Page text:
At this moment, the Cleveland Cavaliers are in the early stages of their “renaissance,” as coach John Beilein emphasized. After the draft and early stages of free agency, it appears the renaissance is proceeding according to plan. The Cavs didn’t have any money to sign anyone, but it’s still considered “sticking to the plan.”

When asked which organization drafted the best, analyst Jay Bilas pointed at the Cavaliers. They drafted according to system fits, since all three players taken: Darius Garland, Dylan Windler and Kevin Porter Jr. can all shoot exceptionally well from 3-point range.

Despite the limited action thus far, Windler continued to excel. It was clear his ability to catch off ball and score was as advertised during the draft scouting process. Both Garland and Porter Jr. haven’t played yet. With risk of injury, both draftees won’t see action until training camp and preseason.

If the Cavaliers keep their roster as is, with the exception of eventually trading veteran J.R. Smith, players like Windler and Porter Jr. won’t see as much action as they should. Players like Cedi Osman and Jordan Clarkson will play the bulk of the minutes at the guard and forward positions.

Since it’s a renaissance period, the Cavaliers will try and trade several assets over the course of the 2019-2020 season. The two agents of trade chaos, Kevin Love and Tristan Thompson, will receive the most interest. After all, Love’s mentioned considerably more in trade talks than he is for his actual ability to play basketball.

According to Joe Vardon of The Athletic, it might make more financial sense to keep Love and Thompson for the duration of next season. Thompson’s contract expires after next season regardless and he’ll become an unrestricted free agent.

“If the Cavs simply do nothing to their roster this season, so don’t trade anyone other than JR Smith, and back fill those two roster spots they’ll have open with minimum earners on one-year deals, pick up the options on contracts of Collin Sexton and Ante Zizic, they would enter the summer of 2020 with some $55 million to spend on free agents,” Vardon reported.

Even though Love’s four-year/$120 million extension takes affect this season, it doesn’t hurt the Cavaliers future financial situation. If he stays mostly healthy this upcoming season, there’s no reason to trade him, especially if they’ll have nearly $55 million in open cap space.

Taking a look at the 2020 free agent class

I know, I know. It’s far too early to predict what the actual 2020 free agent class will look like, since extensions will be signed throughout the season. This offseason changed the entire scope of the NBA. Kyrie Irving and Kevin Durant signed with the Brooklyn Nets. Anthony Davis was traded to the Los Angeles Lakers to join forces with LeBron James. Most importantly, the Los Angeles Clippers finally became instant championship contenders by adding not only Kawhi Leonard, but Paul George via trade.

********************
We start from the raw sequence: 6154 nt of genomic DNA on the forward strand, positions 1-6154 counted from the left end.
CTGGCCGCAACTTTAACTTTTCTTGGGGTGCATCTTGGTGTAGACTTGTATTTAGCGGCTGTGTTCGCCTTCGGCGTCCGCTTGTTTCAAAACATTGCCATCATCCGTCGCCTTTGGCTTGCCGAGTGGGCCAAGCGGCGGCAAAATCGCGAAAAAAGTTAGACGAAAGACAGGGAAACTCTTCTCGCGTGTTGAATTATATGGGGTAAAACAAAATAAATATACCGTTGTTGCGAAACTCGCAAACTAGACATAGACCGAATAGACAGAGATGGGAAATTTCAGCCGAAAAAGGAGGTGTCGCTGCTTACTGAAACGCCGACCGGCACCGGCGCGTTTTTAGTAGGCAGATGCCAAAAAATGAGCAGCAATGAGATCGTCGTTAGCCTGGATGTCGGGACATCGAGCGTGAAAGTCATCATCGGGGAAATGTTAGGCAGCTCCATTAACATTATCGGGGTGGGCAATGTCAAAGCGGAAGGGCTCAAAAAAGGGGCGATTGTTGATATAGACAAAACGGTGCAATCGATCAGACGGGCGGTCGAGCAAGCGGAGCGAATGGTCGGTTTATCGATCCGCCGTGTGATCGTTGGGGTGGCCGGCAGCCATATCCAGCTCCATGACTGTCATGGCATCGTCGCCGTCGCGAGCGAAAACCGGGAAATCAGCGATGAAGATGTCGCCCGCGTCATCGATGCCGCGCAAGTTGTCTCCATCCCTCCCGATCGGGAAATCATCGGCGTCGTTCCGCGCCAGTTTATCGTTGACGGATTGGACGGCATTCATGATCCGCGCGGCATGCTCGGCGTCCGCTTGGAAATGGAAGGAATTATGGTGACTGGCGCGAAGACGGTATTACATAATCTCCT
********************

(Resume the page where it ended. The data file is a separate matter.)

Other than drafting three future contributors, the Cavs organization hasn’t participated in any chaotic free agent move. As mentioned before, there’s no financial way they could. Next season, however, will be different for Cleveland.

While it’s incredibly unlikely the Cavaliers only trade Smith, sign two veterans to minimum contracts and so on, the cap space should be wide open regardless of what the front office decides to proceed with.

Unlike this offseason, the 2020 free agent class doesn’t really provide anything exciting for Cleveland. Sorry to get your hopes up, everyone. If certain player options are declined and predicting for the sake of things nobody signs an extension during the offseason, the 2020 free agent class will be highlighted by Davis, Kyle Lowry, Paul Millsap, Otto Porter Jr., DeMar DeRozan, Gordon Hayward, Draymond Green and Andre Drummond.

Davis will be the featured story next offseason, but he’ll likely just stay with the Lakers. The rest of the high-end free agents next offseason don’t include anyone worth spending a fortune on, especially in the Cavaliers situation. As the team continues to get younger, players like Millsap and Lowry wouldn’t make much sense.

While the vast majority of the aforementioned players will make an impact, they won’t be with Cleveland. They could maybe sign Hayward, but he hasn’t been the same player since his severe injury at the beginning of the 2017-2018 season. Even if cap space opens, which it will, the Cavaliers won’t compete for nearly any of the top free agents in 2020.

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